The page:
"These bleak images from Siberia, which I once gave up as lost due to an accident in development, have been brought back to life through careful scanning. By putting contradictory feelings side by side, I tried to recreate the rudeness and the fullness of this landscape. This story is a very personal, intimate and human portrait of these men and women. (...)
I went to Siberia without a camera. I bought it there. I was eighteen. Before being there, I never photographed. After shooting these images, I did not photograph again for more than ten years.
For my first experience, I was assistant director on a long-term documentary film project shot in Russia. After few months of traveling all over the country, we landed in Siberia. The film was hard to make because of the weather conditions, and I started exploring the landscape by myself.
I am here in this unreal set, on the north part of the polar circle and practically no light; it’s the middle of the winter, the coldest time ever. No one strolls for pleasure. Excursions are limited to the necessary. A few furtive silhouettes stirred in the dim light around the wind-swept encampments half-buried in snow.
What did I shoot? I don’t even remember. I was not a photographer and survival took all my attention. These frames now appear to me to hold a deep intensity. Is it the reminiscing to that long-ago time when photographing was for me a totally instinctive and free act?
A few weeks later, we went back to Moscow and I started to process the film… My lack of experience and the absence of notice on the film, made the development very random. Half of my films were blank, the other half almost translucent. I decided to store the negatives. I left photography. Right after, I went back to Paris and start working as an assistant and then a cinematographer on feature length films for ten years.
It’s only after coming in New York to study photography at the International Center of Photography (ICP) in 2006 that I decided to look at the negatives again.
The curiosity and the new technology help me to discover what was behind. Very quickly, the images from Siberia kept my attention and I realized how they were important for me. They signify the beginning of my photographic endeavor and that first step onto which I could build.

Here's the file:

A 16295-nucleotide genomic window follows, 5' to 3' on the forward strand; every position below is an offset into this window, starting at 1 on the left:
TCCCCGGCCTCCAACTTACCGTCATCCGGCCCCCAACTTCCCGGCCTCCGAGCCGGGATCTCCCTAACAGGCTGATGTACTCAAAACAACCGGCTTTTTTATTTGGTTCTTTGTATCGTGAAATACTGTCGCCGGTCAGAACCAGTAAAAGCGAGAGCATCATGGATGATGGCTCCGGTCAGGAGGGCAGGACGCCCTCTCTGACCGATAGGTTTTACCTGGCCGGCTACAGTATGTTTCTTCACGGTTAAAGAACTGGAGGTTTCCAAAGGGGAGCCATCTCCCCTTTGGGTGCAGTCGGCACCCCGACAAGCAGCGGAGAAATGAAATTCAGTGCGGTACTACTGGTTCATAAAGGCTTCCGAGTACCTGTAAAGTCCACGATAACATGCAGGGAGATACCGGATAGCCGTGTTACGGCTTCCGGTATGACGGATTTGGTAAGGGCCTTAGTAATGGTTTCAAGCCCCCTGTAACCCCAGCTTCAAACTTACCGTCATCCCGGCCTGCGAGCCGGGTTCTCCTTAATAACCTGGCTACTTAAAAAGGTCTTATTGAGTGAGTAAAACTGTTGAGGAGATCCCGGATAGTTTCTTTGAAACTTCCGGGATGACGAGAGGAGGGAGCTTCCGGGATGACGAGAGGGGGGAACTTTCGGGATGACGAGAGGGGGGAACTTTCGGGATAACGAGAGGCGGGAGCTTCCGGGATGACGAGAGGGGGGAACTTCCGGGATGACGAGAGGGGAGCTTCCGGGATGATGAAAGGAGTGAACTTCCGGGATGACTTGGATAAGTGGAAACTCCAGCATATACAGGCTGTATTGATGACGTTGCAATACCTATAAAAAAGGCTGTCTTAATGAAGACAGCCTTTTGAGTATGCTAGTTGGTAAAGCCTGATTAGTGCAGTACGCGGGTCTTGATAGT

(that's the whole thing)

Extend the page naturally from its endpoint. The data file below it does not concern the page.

A random chemical process, an unconsciousness of the image, and a lot of chance came together to create a series that is at once constructed and magical, consistent and surreal. To my now professional eye, these images of Siberia resonate. Diving back into this work from the past, I am rediscovering a part of my innocence. While structuring these images I have discovered unexpected meaning." (© Emile Hyperion DUBUISSON)
"This is a strange, poetic and moving series of photographs, taken in Siberia in the early 1990s, but only now rediscovered and published. The book is a beautiful sequence of images of life at sub-zero temperatures, given an additional sense of timelessness and distance by the scratched, damaged surfaces of many of the prints made from 20-year-old negatives. Together, the work itself, the production of the book (the first by this small independent publisher), and the text by Boris Mikhailov make for a simple, understated classic." (© Simon Baker, curator of photography and international art at Tate)
About the photographer, Emile Hyperion DUBUISSON:
French photographer Emile Hyperion DUBUISSON was born in Paris. He attended the International Center of Photography (ICP) in 2007, furthering his knowledge of photography.
Prior to that he studied cinema at Universite Paris 8 in France. His work reflects disciplines of both fields. DUBUISSON is currently working as cinematographer on a feature length film
- Linen bound HC (no dust jacket, as issued), 21 x 26 x 2 cm., 91 pp., 46 b/w ills., text language: English. Ltd. ed. to 600 copies